We use the abbreviation RHS to stand for Right angle, Hypotenuse and Side.

### Contents

S9.1 Constructing triangles

S9.2 Geometrical constructions

S9.3 Imagining paths and regions

S9.4 Loci

S9.5 Combining loci

Two lines bisect each other if each line divides the other into two equal parts.

For example, line CD bisects line AB at right angles.

C

A

B

D

We indicate equal lengths using dashes on the lines.

When two lines bisect each other at right angles we can join the end points together to form a rhombus.

For example, in this diagram line BD bisects ABC.

A

B

C

A line bisects an angle if it divides it into two equal angles.

D

### Contents

S9.1 Constructing triangles

S9.2 Geometrical constructions

S9.3 Imagining paths and regions

S9.4 Loci

S9.5 Combining loci

A locus is a set of points that satisfy a rule or set of rules.

The plural of locus is loci.

We can think of a locus as a path or region traced out by a moving point.

For example,

Imagine the path traced by a football as it is kicked into the air and returns to the ground.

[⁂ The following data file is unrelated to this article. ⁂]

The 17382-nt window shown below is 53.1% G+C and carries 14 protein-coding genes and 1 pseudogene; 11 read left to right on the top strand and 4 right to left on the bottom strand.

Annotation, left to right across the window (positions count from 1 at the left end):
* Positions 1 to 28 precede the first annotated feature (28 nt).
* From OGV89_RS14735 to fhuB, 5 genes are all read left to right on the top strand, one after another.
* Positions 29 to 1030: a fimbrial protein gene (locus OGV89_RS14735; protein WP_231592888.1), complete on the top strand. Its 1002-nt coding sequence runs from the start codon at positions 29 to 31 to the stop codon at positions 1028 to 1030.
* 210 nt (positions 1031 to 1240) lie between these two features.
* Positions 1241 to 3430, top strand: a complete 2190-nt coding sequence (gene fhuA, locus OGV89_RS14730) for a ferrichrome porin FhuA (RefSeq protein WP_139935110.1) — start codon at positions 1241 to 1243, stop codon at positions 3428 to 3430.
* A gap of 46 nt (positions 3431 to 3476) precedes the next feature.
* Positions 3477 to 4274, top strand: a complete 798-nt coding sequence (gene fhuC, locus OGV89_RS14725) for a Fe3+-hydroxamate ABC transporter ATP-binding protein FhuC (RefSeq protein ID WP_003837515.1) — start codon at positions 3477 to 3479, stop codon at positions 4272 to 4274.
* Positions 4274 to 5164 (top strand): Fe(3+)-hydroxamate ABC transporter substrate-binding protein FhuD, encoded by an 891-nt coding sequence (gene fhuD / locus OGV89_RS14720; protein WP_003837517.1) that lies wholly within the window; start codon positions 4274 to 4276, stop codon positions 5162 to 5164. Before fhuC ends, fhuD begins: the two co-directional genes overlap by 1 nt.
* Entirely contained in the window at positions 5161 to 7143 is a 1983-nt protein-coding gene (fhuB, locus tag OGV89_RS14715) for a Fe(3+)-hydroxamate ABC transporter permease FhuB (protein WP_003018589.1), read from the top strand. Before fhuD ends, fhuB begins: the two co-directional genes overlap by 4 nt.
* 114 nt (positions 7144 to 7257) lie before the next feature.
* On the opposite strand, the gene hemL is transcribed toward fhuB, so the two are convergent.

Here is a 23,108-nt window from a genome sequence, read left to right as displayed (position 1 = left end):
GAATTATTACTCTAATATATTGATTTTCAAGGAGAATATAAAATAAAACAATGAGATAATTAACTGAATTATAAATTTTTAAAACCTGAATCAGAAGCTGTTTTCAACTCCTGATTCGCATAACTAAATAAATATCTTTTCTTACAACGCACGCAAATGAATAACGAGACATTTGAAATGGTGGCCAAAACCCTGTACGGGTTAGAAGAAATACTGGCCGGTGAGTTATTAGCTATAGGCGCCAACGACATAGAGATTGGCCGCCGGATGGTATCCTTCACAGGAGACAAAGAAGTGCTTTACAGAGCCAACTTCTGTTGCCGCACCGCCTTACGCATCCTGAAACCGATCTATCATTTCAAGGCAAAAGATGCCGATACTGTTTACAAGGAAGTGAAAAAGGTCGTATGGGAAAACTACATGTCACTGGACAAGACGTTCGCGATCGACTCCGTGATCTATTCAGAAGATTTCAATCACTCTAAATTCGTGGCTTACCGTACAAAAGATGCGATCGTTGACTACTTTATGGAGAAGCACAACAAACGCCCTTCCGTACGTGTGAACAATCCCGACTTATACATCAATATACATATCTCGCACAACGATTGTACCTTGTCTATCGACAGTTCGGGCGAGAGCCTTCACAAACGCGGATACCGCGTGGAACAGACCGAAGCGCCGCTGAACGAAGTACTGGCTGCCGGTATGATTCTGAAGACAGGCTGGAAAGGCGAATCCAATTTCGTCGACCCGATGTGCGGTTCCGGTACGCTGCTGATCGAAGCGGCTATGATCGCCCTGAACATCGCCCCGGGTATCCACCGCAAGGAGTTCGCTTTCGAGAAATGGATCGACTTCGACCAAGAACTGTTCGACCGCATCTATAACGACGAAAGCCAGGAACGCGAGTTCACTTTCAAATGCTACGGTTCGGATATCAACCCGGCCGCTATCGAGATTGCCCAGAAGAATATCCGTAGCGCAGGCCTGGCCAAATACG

The path of the ball as it travels through the air will look something like this:

The shape of the path traced out by the ball has a special name. Do you know what it is?

This shape is called a parabola.

A fluffy dice hangs from the rear-view mirror in a car and swings from side to side as the car moves forwards.

Can you imagine the path traced out by the dice?

How could you represent the path in two dimensions?

A nervous woman paces up and down in one of the capsules on the Millennium Eye as she ‘enjoys’ the view.

Can you imagine the path traced out by the woman?

How could you represent the path in two dimensions?

Franco promises free delivery for all pizzas within 3 miles of his Pizza House.

Franco’s Pizza House is not drawn to scale!

3 miles

Can you describe the shape of the region within which Franco can deliver his pizzas free-of-charge?

### Contents

S9.1 Constructing triangles

S9.2 Geometrical constructions